Emory Douglas. Poster from The Black Panther, November 8, 1969

Emory Douglas served as Minister of Culture for the Black Panther Party from 1967 until the party disbanded in the 1980s. Douglas’s contributions to the party’s newspaper, posters and pamphlets helped to define the movement’s distinct visual aesthetic, while disseminating the party agenda in a cogent and compelling style. Additional works from Emory Douglas can be found here.

Emory Douglas. Poster from The Black Panther, July 22, 1972

"Douglas branded the militant-chic Panther image decades before the concept became commonplace. He used the newspaper's popularity to incite the disenfranchised to action, portraying the poor with genuine empathy, not as victims but as outraged, unapologetic and ready for a fight." - The San Francisco Chronicle

Emory Douglas. Poster from The Black Panther, September 21, 1974

“I came to this idea about the president being a puppet, a mouthpiece for big corporate business. I wanted to illustrate, with the stock market page and symbols from corporate America, that everything was in the hands of a few corporations. All the money that was being spent on these campaigns, when the president get elected, whoever gave the most millions was gonna get the best deal. Today people understand this, but at the time, we were educating the masses.” - Emory Douglas

"Darling! Let's Get Deeply into Debt." by Whinendine for Adbusters Magazine

Adbusters Media Foundation is a not-for-profit, anti-consumerist organization comprised of a “global network of culture jammers and creatives working to change the way information flows, the way corporations wield power, and the way meaning is produced in our society.” Through culture jamming campaigns such as Buy Nothing Day and the production of its infamous subvertisements, Adbusters seeks to reveal the underlying machinery of consumer culture. Visit www.adbusters.org for more information.

"Got Milk?" subvertisement, Adbusters Magazine

Adbusters Media Foundation is a not-for-profit, anti-consumerist organization comprised of a “global network of culture jammers and creatives working to change the way information flows, the way corporations wield power, and the way meaning is produced in our society.” Through culture jamming campaigns such as Buy Nothing Day and the production of its infamous subvertisements, Adbusters seeks to reveal the underlying machinery of consumer culture. Visit www.adbusters.org for more information.

Untitled (Money Can Buy You Love), Barbara Kruger

Addressing issues of feminism, consumerism, autonomy and desire, artist and sloganeer, Barbara Kruger, appropriates the conventions of advertising in order to illicit a deeper consideration of the social, economic, and political memes we take for granted.

Untitled (I Shop Therefore I Am), Barbara Kruger

"[Barbara] Kruger's background in graphic design and advertising enhanced her astute recognition of the power of words and images to control, to arouse desires, and to define and reinforce stereotypes. For Kruger, working inside the advertising world was the perfect training for her to understand the techniques of manipulation, and to then illuminate and undermine them with her own subvertising art." - Shepard Fairey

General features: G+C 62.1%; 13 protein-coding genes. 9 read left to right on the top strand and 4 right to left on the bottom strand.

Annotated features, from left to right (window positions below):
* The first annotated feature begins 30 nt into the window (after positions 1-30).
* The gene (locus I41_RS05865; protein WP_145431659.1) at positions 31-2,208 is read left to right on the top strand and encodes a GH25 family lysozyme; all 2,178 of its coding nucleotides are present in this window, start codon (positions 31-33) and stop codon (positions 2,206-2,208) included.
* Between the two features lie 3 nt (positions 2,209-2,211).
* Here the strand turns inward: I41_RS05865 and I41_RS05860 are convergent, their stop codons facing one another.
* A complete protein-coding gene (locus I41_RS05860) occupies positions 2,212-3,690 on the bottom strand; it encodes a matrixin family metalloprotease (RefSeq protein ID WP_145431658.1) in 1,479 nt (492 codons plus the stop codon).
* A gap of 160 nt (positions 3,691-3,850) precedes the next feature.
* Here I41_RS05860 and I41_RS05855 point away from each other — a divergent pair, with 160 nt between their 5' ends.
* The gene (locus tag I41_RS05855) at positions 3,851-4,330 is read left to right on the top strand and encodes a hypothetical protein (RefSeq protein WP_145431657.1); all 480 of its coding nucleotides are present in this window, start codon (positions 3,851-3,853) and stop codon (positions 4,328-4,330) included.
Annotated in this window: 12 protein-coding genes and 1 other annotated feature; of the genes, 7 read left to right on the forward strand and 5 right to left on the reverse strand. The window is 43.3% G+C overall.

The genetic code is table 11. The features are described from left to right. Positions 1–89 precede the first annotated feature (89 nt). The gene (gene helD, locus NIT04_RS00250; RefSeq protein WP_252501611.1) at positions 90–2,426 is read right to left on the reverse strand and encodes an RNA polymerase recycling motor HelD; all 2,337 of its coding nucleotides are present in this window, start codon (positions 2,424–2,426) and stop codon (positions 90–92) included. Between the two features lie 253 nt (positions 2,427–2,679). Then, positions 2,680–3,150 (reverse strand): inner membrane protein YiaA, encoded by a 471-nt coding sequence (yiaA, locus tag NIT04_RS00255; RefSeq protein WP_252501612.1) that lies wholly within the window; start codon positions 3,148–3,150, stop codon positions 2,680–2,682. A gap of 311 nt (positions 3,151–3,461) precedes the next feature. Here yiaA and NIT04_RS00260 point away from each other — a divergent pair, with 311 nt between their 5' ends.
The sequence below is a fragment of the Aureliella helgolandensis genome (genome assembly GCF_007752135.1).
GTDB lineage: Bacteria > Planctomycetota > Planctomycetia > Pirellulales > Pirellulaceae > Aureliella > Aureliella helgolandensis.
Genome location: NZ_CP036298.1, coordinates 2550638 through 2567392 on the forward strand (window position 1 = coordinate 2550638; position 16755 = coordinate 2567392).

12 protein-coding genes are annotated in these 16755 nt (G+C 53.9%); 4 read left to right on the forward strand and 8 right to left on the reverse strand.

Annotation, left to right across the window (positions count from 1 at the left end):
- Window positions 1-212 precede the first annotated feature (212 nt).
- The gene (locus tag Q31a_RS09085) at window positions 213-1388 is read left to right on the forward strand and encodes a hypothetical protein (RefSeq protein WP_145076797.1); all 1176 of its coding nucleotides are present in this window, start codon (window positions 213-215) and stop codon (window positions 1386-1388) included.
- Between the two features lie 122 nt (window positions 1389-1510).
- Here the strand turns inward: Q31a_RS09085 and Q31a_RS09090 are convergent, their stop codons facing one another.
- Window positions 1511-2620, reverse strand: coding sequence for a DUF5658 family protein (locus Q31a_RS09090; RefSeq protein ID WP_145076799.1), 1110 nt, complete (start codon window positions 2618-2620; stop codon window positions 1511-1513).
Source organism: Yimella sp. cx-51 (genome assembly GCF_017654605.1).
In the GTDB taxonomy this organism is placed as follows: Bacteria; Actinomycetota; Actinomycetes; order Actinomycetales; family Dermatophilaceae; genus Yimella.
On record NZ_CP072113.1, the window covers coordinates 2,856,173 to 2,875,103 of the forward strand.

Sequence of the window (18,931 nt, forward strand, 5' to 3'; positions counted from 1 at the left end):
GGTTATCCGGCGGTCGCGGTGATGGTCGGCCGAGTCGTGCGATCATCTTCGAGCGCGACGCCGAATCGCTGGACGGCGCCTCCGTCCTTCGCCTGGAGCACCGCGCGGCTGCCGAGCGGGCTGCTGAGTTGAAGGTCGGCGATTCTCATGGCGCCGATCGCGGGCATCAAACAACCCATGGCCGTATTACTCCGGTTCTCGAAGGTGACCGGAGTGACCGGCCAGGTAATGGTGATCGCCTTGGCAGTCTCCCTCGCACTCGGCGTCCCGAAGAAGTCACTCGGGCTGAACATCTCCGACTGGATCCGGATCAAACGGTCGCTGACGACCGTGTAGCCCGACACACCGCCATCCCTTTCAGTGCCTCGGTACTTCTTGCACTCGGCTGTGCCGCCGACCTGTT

Untitled (When I Hear The Word Culture I Take Out My Checkbook), Barbara Krugar

Shepard Fairey's article on the influential work of Barbara Kruger, can be found here.

Banksy in Guantanamo Bay, Cuba

Influenced by the Marxist organization, the Situationist International, the anonymous street artist, Banksy, employs vandalism and détournement as a means of critiquing socio-economic injustices, inequality, and oppression throughout the world. Through the implementation of graffiti, stencils, and subversive pranks, Banksy’s work serves as a voice of urban lament, indicting the powers that be, in the midst of the public square by quite literally writing their sins on the wall.

Banksy in New Orleans, Louisiana, for the anniversary of Hurricane Katrina.

"Crayon Foreclosure" Banksy in Compton, California, February 2011

"We can’t do anything to change the world until capitalism crumbles. In the meantime we should all go shopping to console ourselves." - Banksy, Wall and Piece

Banksy at the Israeli West Bank Barrier, Palestine

Cairo, Egypt, 2011

The League of the Revolution’s Artists, a collective of poets, playwrights, actors, and visual artists create art along Hahrir Square during protests that lead to President Hosni Mubarak’s ouster. "We accomplished the biggest uprising in the world in 18 days," said Zaky Khelfa, one of the founders of the impromptu arts group. "And how did it happen? With art and blood. We drew the ideas of the people." – LA Times

Benghazi, Libya, 2011, artist unknown

A mural depicts the ousting of Libyan leader Muammar Gaddafi in the rebel-held city of Benghazi, as a man gives the 'victory' sign to his son.

The Art of Protest

March 1st - April 2nd
Communication has ended for the The Art of Protest exhibit. To communicate with this exhibits curator, Christopher Min, please go to his/her profile card.

1 Response to "The Art of Protest"

  1. I think this is a powerful exhibit. Thank you.

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